The Equinox is concerned about potential class size minimums that could occur for classes next semester.
To start, smaller programs cannot realistically meet minimum requirements, especially in regards to upper-level and more specialized courses.
Also, the college runs the risk of students not being able to graduate from their program on time or at all if the classes they need for their major are going to be canceled. Graduating students are stuck with an incredibly unfair amount of anxiety, especially those in smaller programs. The courses they need to take to graduate on time are on the chopping block if they don’t meet the minimum enrollment requirement.
Seniors are met with the financial burden of possibly having to take an extra semester just to be able to take the one course they need to graduate. It’s a grossly unfair punishment against the smaller majors and their students. Having a large number of involuntary superseniors isn’t something the college should be proud of.
When KSC advertises its offered majors, there is no fine print about whether or not the student is going to be able to take the courses they need. A college offering programs means that they are going to allow students to finish this program with all the courses they need. Incoming students should be told that if they’re going to pick a smaller major, the courses they need might get cut because there aren’t enough students that signed up.
It is incredibly unrealistic to expect every major program to have the same registration numbers, especially considering the overall size of the student body and declining enrollment. Comparing the needs of the small departments and students to that of KSC’s more popular programs, like Education and Nursing, is like comparing apples to oranges. They have different enrollment numbers, different course needs, and entirely different faculty numbers, and, as a result, will have varying course registration numbers.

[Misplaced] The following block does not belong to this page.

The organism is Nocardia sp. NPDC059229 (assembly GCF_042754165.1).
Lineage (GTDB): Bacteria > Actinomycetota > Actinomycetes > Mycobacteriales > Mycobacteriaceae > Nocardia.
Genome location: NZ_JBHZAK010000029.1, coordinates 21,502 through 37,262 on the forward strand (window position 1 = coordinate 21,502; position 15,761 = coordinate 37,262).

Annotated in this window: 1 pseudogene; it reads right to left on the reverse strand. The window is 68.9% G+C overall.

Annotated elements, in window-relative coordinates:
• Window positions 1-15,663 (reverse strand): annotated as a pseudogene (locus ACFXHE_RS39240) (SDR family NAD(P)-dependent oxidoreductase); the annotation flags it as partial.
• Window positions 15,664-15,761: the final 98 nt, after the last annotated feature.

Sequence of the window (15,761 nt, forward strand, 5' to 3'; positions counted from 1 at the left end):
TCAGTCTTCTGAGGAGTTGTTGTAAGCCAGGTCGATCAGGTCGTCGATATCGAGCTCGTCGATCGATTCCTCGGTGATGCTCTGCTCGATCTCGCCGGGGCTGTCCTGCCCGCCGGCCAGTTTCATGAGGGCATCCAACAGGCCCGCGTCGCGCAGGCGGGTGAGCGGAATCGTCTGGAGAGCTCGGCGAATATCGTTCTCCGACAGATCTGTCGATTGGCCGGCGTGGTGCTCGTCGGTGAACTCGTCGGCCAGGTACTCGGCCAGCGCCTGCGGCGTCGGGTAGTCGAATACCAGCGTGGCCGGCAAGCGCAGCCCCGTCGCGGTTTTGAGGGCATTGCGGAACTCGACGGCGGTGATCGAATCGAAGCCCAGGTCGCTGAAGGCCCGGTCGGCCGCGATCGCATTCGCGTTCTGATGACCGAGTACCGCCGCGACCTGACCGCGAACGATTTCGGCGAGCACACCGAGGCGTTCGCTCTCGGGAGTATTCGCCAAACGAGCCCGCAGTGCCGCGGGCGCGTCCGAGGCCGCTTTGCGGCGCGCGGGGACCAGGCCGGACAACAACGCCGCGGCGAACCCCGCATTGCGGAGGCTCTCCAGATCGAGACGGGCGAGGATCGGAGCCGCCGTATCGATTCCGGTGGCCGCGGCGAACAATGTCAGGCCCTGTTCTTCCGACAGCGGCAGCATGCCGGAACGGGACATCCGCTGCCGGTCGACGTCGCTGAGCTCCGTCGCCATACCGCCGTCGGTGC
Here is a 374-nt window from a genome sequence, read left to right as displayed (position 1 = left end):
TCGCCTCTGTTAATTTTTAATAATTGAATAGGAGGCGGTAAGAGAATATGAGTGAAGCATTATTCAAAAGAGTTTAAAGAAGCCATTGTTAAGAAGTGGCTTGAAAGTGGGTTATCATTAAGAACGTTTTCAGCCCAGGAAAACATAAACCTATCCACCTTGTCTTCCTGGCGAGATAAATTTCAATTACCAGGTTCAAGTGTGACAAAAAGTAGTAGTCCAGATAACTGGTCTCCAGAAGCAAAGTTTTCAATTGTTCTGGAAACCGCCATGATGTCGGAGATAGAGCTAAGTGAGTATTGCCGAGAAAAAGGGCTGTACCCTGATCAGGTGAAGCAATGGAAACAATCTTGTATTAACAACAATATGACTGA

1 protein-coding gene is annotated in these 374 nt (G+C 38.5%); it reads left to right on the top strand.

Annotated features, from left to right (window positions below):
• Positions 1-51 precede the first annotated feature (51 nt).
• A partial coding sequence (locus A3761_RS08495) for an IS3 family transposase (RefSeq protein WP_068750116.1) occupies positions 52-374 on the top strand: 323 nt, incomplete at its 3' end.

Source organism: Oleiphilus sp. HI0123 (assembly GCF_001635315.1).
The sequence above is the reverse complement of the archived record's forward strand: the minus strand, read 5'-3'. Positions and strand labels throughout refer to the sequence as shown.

The Equinox understands that a certain minimum is required, however, in order for proper discussion and other class functions. Cutting courses because of low enrollment not only does damage to the graduation path of the students, but also adds further burden to the professors. Some professors have had to replace canceled or under-enrolled courses with independent studies or course substitutions for the sake of students graduating on time, placing extra work onto their plate.
With all these troubles taken into account, some students might question their capability to step into the workforce. If students can’t take the specialized courses for their major that apply to their future careers, they might feel underprepared to successfully work in the field.
The Equinox suggests a tier system to implement the course minimums without the smaller programs suffering. The minimum enrollment shouldn’t be an across-the-board policy, because not every program can pull even more than 10 students together for classes. The higher level and more specialized courses are less likely to have large enrollment numbers than the lower level and more general courses, and therefore should not have the same registration ceiling.
If a tier system was implemented, the students in the smaller programs wouldn’t have to worry about their courses getting canceled. And after all the work and money students put into their college education, the last thing they should have to worry about is their courses getting cut.
From where we’re sitting, the college looks unresponsive with the needs of the students, specifically in smaller programs.
Ultimately, if Keene State College wants students to succeed when they leave this campus, they should reconsider the damage that could come from canceling upper level courses and how it could affect the culture of smaller departments.